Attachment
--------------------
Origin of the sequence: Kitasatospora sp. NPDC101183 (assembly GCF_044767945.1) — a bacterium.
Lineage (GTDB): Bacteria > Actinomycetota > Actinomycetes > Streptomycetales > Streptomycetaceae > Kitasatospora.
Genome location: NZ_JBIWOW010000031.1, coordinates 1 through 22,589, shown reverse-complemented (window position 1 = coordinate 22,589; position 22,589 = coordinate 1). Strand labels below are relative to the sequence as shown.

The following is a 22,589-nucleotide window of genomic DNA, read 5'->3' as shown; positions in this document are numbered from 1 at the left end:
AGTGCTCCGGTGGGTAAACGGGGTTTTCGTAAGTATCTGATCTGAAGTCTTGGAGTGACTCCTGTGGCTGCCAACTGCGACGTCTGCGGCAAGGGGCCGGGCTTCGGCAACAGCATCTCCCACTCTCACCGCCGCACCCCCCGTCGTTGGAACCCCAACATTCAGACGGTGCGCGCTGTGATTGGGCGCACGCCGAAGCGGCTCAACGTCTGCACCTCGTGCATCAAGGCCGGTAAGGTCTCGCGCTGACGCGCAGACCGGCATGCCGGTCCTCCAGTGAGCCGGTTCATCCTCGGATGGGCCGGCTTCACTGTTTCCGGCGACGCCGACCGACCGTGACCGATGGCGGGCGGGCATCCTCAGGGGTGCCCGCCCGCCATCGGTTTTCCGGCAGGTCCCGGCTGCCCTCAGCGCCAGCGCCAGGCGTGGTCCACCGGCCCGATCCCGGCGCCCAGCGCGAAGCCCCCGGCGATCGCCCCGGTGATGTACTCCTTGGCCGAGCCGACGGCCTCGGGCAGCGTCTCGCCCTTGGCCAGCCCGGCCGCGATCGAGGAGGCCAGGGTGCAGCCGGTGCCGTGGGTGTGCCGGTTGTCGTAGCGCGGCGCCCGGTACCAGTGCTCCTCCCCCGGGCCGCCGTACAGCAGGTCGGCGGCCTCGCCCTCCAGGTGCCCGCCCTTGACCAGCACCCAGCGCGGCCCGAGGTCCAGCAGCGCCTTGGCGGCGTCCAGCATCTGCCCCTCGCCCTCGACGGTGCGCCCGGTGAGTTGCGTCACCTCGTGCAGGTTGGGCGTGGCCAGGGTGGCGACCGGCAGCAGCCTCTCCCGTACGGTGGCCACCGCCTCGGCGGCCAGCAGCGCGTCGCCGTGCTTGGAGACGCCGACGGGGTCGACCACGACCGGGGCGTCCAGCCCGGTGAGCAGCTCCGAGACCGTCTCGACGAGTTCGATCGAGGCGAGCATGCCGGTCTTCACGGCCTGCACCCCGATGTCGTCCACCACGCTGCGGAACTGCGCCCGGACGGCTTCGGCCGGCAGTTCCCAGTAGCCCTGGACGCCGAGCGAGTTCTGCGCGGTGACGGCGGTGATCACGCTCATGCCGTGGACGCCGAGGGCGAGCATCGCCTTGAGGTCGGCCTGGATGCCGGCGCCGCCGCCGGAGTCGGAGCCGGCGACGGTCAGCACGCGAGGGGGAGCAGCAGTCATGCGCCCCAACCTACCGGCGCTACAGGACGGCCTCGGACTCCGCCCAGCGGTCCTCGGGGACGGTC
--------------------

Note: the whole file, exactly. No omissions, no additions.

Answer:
Origin of the sequence: Kitasatospora sp. NPDC101183 (assembly GCF_044767945.1) — a bacterium.
Lineage (GTDB): Bacteria > Actinomycetota > Actinomycetes > Streptomycetales > Streptomycetaceae > Kitasatospora.
Genome location: NZ_JBIWOW010000031.1, coordinates 1 through 22,589, shown reverse-complemented (window position 1 = coordinate 22,589; position 22,589 = coordinate 1). Strand labels below are relative to the sequence as shown.

The following is a 22,589-nucleotide window of genomic DNA, read 5'->3' as shown; positions in this document are numbered from 1 at the left end:
AGTGCTCCGGTGGGTAAACGGGGTTTTCGTAAGTATCTGATCTGAAGTCTTGGAGTGACTCCTGTGGCTGCCAACTGCGACGTCTGCGGCAAGGGGCCGGGCTTCGGCAACAGCATCTCCCACTCTCACCGCCGCACCCCCCGTCGTTGGAACCCCAACATTCAGACGGTGCGCGCTGTGATTGGGCGCACGCCGAAGCGGCTCAACGTCTGCACCTCGTGCATCAAGGCCGGTAAGGTCTCGCGCTGACGCGCAGACCGGCATGCCGGTCCTCCAGTGAGCCGGTTCATCCTCGGATGGGCCGGCTTCACTGTTTCCGGCGACGCCGACCGACCGTGACCGATGGCGGGCGGGCATCCTCAGGGGTGCCCGCCCGCCATCGGTTTTCCGGCAGGTCCCGGCTGCCCTCAGCGCCAGCGCCAGGCGTGGTCCACCGGCCCGATCCCGGCGCCCAGCGCGAAGCCCCCGGCGATCGCCCCGGTGATGTACTCCTTGGCCGAGCCGACGGCCTCGGGCAGCGTCTCGCCCTTGGCCAGCCCGGCCGCGATCGAGGAGGCCAGGGTGCAGCCGGTGCCGTGGGTGTGCCGGTTGTCGTAGCGCGGCGCCCGGTACCAGTGCTCCTCCCCCGGGCCGCCGTACAGCAGGTCGGCGGCCTCGCCCTCCAGGTGCCCGCCCTTGACCAGCACCCAGCGCGGCCCGAGGTCCAGCAGCGCCTTGGCGGCGTCCAGCATCTGCCCCTCGCCCTCGACGGTGCGCCCGGTGAGTTGCGTCACCTCGTGCAGGTTGGGCGTGGCCAGGGTGGCGACCGGCAGCAGCCTCTCCCGTACGGTGGCCACCGCCTCGGCGGCCAGCAGCGCGTCGCCGTGCTTGGAGACGCCGACGGGGTCGACCACGACCGGGGCGTCCAGCCCGGTGAGCAGCTCCGAGACCGTCTCGACGAGTTCGATCGAGGCGAGCATGCCGGTCTTCACGGCCTGCACCCCGATGTCGTCCACCACGCTGCGGAACTGCGCCCGGACGGCTTCGGCCGGCAGTTCCCAGTAGCCCTGGACGCCGAGCGAGTTCTGCGCGGTGACGGCGGTGATCACGCTCATGCCGTGGACGCCGAGGGCGAGCATCGCCTTGAGGTCGGCCTGGATGCCGGCGCCGCCGCCGGAGTCGGAGCCGGCGACGGTCAGCACGCGAGGGGGAGCAGCAGTCATGCGCCCCAACCTACCGGCGCTACAGGACGGCCTCGGACTCCGCCCAGCGGTCCTCGGGGACGGTC